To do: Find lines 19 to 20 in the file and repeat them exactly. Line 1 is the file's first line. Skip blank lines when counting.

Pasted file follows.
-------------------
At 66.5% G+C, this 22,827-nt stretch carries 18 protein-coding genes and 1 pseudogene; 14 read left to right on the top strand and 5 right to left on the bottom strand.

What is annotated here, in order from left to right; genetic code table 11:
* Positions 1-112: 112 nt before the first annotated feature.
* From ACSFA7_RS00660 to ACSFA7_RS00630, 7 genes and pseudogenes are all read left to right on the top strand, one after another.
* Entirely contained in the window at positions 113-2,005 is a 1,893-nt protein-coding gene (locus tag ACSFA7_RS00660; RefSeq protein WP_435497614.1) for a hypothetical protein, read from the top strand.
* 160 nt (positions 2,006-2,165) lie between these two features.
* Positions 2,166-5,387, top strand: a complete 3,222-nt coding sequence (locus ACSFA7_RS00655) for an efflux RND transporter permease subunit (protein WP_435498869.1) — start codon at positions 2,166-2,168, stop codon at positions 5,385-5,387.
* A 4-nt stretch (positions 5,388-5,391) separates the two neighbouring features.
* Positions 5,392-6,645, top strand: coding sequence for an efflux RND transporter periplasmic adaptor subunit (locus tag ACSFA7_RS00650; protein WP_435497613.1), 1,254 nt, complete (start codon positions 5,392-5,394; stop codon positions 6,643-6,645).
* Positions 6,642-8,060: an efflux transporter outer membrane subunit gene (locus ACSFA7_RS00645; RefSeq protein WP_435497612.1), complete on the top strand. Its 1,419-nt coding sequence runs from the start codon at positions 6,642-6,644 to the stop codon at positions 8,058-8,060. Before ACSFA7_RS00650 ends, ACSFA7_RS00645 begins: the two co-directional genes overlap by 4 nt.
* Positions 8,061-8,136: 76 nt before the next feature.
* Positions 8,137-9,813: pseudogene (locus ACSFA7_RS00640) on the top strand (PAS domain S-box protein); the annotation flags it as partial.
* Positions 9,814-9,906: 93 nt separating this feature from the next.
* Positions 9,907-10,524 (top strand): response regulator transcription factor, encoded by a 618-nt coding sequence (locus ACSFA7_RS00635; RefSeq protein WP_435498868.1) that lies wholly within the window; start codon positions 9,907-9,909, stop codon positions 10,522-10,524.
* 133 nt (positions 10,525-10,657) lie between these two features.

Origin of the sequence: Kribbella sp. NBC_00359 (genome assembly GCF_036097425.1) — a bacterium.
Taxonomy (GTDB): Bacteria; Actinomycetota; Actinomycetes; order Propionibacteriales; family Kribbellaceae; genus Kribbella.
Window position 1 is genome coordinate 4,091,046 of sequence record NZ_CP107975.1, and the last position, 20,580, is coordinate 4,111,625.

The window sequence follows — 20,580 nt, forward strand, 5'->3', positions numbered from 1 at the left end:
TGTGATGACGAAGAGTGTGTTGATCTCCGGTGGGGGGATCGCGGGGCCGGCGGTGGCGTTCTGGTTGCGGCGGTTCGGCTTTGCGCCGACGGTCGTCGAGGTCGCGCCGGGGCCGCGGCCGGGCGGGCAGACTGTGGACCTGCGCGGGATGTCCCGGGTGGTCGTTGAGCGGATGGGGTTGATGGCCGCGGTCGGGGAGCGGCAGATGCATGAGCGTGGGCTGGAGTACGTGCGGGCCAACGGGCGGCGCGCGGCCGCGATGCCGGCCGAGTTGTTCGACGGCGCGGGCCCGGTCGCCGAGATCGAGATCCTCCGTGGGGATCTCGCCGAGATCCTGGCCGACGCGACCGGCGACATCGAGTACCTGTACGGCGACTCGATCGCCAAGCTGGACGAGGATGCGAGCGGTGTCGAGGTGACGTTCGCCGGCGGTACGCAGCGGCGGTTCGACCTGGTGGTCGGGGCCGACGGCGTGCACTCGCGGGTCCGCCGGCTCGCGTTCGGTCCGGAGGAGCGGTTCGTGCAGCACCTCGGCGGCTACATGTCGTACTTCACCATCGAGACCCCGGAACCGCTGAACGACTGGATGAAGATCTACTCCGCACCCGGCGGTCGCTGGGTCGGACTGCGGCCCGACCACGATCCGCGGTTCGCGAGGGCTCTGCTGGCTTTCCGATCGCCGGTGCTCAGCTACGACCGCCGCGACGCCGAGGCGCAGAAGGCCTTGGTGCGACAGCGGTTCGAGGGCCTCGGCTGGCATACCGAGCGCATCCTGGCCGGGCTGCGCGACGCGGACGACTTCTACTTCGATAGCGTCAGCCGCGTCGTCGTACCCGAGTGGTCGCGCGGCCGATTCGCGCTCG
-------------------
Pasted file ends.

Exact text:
The window sequence follows — 20,580 nt, forward strand, 5'->3', positions numbered from 1 at the left end:
TGTGATGACGAAGAGTGTGTTGATCTCCGGTGGGGGGATCGCGGGGCCGGCGGTGGCGTTCTGGTTGCGGCGGTTCGGCTTTGCGCCGACGGTCGTCGAGGTCGCGCCGGGGCCGCGGCCGGGCGGGCAGACTGTGGACCTGCGCGGGATGTCCCGGGTGGTCGTTGAGCGGATGGGGTTGATGGCCGCGGTCGGGGAGCGGCAGATGCATGAGCGTGGGCTGGAGTACGTGCGGGCCAACGGGCGGCGCGCGGCCGCGATGCCGGCCGAGTTGTTCGACGGCGCGGGCCCGGTCGCCGAGATCGAGATCCTCCGTGGGGATCTCGCCGAGATCCTGGCCGACGCGACCGGCGACATCGAGTACCTGTACGGCGACTCGATCGCCAAGCTGGACGAGGATGCGAGCGGTGTCGAGGTGACGTTCGCCGGCGGTACGCAGCGGCGGTTCGACCTGGTGGTCGGGGCCGACGGCGTGCACTCGCGGGTCCGCCGGCTCGCGTTCGGTCCGGAGGAGCGGTTCGTGCAGCACCTCGGCGGCTACATGTCGTACTTCACCATCGAGACCCCGGAACCGCTGAACGACTGGATGAAGATCTACTCCGCACCCGGCGGTCGCTGGGTCGGACTGCGGCCCGACCACGATCCGCGGTTCGCGAGGGCTCTGCTGGCTTTCCGATCGCCGGTGCTCAGCTACGACCGCCGCGACGCCGAGGCGCAGAAGGCCTTGGTGCGACAGCGGTTCGAGGGCCTCGGCTGGCATACCGAGCGCATCCTGGCCGGGCTGCGCGACGCGGACGACTTCTACTTCGATAGCGTCAGCCGCGTCGTCGTACCCGAGTGGTCGCGCGGCCGATTCGCGCTCG